Addendum the second to The_Custodian's write-up:

Another huge advantage to using pressurized water concerns water's unique properties as a moderator. A moderator slows down and reflects neutrons back into the fuel, increasing the probability that they will be absorbed by the fuel, thus causing reactor power to increase. This increase in power, in turn, causes temperatures inside the reactor to rise. As temperatures rise, the density of the water decreases and thus reduces its ability to reflect neutrons back into the fuel. This causes reactor power to go down. This cycling makes a pressurized water reactor inherently more stable. This property is known as a negative coefficient of reactivity.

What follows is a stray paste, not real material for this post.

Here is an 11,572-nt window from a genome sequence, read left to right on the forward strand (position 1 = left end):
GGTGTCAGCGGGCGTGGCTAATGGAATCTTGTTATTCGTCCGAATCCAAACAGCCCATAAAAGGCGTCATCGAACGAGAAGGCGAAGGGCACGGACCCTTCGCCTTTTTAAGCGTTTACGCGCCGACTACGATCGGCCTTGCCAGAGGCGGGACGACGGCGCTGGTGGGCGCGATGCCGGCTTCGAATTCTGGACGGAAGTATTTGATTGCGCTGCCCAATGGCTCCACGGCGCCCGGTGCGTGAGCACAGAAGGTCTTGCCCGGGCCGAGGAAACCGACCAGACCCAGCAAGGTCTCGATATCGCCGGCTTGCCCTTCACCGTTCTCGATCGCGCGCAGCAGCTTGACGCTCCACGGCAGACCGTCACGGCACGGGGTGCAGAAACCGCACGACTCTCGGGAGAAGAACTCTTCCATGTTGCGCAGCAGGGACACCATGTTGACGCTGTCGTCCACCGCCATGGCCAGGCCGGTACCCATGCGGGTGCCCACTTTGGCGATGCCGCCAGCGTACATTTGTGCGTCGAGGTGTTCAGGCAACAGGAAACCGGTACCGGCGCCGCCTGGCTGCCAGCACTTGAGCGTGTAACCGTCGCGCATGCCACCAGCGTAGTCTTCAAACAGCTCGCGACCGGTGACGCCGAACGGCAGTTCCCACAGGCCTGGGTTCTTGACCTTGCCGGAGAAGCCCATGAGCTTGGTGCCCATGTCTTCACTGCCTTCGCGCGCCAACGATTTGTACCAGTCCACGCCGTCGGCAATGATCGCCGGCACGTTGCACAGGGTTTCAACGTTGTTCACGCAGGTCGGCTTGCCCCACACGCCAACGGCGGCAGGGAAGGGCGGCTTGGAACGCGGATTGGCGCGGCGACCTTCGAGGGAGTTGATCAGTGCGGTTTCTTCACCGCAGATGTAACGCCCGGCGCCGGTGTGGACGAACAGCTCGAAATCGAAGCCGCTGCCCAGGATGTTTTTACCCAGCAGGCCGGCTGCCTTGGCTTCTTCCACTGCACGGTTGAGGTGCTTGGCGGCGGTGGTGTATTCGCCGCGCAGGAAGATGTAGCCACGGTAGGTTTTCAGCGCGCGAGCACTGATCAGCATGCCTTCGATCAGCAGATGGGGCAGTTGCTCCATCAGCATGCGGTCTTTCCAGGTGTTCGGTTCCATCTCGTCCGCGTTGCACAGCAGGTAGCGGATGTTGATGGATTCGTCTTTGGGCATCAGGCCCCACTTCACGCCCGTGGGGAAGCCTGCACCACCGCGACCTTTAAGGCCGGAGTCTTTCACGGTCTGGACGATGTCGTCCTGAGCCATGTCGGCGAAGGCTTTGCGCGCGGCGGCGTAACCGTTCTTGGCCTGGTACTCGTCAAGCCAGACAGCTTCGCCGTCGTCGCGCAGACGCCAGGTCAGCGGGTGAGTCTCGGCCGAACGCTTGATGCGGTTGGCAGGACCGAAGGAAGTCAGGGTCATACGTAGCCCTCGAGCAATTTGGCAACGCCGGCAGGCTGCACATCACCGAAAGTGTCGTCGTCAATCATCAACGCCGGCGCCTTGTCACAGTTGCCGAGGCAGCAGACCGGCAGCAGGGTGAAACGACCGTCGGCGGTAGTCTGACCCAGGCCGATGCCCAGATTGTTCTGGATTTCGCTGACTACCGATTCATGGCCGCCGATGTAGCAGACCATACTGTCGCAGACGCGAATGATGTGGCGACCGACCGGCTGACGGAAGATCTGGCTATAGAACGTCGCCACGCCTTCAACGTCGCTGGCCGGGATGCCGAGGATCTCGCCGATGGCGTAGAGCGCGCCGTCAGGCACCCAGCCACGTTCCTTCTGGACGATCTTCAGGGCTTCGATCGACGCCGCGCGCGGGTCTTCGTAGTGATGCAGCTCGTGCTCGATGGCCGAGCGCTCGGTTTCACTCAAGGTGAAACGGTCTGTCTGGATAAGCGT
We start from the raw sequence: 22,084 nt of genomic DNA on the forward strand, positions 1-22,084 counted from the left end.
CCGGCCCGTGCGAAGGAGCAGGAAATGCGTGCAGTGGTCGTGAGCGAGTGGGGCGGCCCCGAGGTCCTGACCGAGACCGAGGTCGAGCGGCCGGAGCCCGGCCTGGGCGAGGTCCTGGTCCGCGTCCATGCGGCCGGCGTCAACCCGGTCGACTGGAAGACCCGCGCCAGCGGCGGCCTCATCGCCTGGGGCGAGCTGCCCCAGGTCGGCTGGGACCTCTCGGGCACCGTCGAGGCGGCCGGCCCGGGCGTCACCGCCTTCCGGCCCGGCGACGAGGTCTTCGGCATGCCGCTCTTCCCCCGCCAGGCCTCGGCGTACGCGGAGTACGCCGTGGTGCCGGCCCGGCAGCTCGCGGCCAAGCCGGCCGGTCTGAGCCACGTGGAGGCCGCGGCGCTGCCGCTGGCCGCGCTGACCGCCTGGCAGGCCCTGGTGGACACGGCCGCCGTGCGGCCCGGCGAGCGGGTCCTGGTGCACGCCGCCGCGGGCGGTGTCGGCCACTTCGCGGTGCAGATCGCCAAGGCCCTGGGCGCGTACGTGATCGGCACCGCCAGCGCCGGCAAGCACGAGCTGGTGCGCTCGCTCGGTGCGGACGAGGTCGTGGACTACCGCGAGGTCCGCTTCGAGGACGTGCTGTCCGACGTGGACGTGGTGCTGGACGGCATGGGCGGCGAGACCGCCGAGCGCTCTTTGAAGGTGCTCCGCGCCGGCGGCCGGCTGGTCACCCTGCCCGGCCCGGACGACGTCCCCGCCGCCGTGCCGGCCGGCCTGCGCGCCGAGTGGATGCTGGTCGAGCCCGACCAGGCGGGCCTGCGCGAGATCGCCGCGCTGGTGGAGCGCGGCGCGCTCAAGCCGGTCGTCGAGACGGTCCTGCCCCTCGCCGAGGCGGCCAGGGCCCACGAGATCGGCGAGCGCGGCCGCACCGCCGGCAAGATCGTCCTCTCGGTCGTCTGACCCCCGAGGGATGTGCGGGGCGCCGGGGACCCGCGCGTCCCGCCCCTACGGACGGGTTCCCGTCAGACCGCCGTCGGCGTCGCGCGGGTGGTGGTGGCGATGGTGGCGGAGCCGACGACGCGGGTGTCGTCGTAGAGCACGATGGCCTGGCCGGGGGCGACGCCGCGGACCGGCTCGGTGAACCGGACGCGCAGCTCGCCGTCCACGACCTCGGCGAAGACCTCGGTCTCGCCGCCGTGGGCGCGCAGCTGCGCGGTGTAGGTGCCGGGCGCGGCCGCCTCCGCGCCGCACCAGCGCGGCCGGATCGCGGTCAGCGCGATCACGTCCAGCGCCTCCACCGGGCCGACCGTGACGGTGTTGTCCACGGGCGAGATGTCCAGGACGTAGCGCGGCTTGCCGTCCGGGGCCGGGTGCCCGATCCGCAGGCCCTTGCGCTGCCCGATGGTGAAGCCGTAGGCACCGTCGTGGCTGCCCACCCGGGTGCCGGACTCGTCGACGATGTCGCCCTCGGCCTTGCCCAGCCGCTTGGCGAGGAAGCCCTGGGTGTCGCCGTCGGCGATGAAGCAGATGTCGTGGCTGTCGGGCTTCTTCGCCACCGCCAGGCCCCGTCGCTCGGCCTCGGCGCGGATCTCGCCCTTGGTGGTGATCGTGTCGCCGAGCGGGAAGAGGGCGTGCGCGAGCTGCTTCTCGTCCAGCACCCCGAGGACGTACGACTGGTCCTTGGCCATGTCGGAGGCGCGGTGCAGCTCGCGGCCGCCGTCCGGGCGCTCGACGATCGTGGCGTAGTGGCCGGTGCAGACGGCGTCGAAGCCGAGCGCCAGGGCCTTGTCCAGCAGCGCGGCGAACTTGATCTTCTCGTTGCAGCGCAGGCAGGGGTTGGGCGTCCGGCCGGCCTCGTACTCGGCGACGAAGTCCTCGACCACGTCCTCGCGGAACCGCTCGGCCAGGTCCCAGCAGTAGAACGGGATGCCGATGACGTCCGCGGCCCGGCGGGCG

For an RBMK reactor, such as Chernobyl, water was used as a coolant, but graphite was used as the moderator. The process begins the same as in a pressurized water reactor, but when the temperature goes up, the ability of graphite to reflect neutrons does not change significantly, unlike water. This causes power and temperature to go up, which will eventually cause the coolant to boil off, removing the reactor's ability to cool itself. Since steam isn't a moderator, more neutrons reach the graphite, causing power and temperature to continue rising higher and higher in an unending cycle now that there is nothing cooling the reactor.

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